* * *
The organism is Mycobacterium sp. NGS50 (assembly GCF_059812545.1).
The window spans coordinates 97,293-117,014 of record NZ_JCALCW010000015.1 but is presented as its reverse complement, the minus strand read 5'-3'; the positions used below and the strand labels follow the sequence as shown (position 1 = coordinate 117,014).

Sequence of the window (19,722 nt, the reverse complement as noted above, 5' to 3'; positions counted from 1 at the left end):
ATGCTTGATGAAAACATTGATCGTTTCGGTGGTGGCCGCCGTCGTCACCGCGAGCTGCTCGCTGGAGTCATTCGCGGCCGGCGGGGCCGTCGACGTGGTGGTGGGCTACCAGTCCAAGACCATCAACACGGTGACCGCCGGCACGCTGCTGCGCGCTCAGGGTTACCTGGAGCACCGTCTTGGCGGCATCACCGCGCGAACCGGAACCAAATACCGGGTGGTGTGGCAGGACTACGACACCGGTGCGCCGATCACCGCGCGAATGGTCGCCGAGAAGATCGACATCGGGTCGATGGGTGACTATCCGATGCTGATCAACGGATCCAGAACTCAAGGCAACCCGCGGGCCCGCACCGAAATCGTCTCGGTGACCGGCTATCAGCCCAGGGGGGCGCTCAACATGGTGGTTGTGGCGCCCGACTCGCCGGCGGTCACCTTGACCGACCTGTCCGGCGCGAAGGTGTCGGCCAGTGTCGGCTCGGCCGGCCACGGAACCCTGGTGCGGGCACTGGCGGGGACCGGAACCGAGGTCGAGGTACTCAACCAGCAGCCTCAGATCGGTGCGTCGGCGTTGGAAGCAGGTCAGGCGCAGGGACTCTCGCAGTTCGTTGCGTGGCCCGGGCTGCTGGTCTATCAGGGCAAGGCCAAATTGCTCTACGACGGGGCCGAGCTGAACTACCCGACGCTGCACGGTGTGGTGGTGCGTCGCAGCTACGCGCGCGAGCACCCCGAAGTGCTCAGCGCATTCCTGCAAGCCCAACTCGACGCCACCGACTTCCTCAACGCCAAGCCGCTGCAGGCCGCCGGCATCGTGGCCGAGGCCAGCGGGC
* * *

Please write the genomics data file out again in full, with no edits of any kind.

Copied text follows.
The organism is Mycobacterium sp. NGS50 (assembly GCF_059812545.1).
The window spans coordinates 97,293-117,014 of record NZ_JCALCW010000015.1 but is presented as its reverse complement, the minus strand read 5'-3'; the positions used below and the strand labels follow the sequence as shown (position 1 = coordinate 117,014).

Sequence of the window (19,722 nt, the reverse complement as noted above, 5' to 3'; positions counted from 1 at the left end):
ATGCTTGATGAAAACATTGATCGTTTCGGTGGTGGCCGCCGTCGTCACCGCGAGCTGCTCGCTGGAGTCATTCGCGGCCGGCGGGGCCGTCGACGTGGTGGTGGGCTACCAGTCCAAGACCATCAACACGGTGACCGCCGGCACGCTGCTGCGCGCTCAGGGTTACCTGGAGCACCGTCTTGGCGGCATCACCGCGCGAACCGGAACCAAATACCGGGTGGTGTGGCAGGACTACGACACCGGTGCGCCGATCACCGCGCGAATGGTCGCCGAGAAGATCGACATCGGGTCGATGGGTGACTATCCGATGCTGATCAACGGATCCAGAACTCAAGGCAACCCGCGGGCCCGCACCGAAATCGTCTCGGTGACCGGCTATCAGCCCAGGGGGGCGCTCAACATGGTGGTTGTGGCGCCCGACTCGCCGGCGGTCACCTTGACCGACCTGTCCGGCGCGAAGGTGTCGGCCAGTGTCGGCTCGGCCGGCCACGGAACCCTGGTGCGGGCACTGGCGGGGACCGGAACCGAGGTCGAGGTACTCAACCAGCAGCCTCAGATCGGTGCGTCGGCGTTGGAAGCAGGTCAGGCGCAGGGACTCTCGCAGTTCGTTGCGTGGCCCGGGCTGCTGGTCTATCAGGGCAAGGCCAAATTGCTCTACGACGGGGCCGAGCTGAACTACCCGACGCTGCACGGTGTGGTGGTGCGTCGCAGCTACGCGCGCGAGCACCCCGAAGTGCTCAGCGCATTCCTGCAAGCCCAACTCGACGCCACCGACTTCCTCAACGCCAAGCCGCTGCAGGCCGCCGGCATCGTGGCCGAGGCCAGCGGGC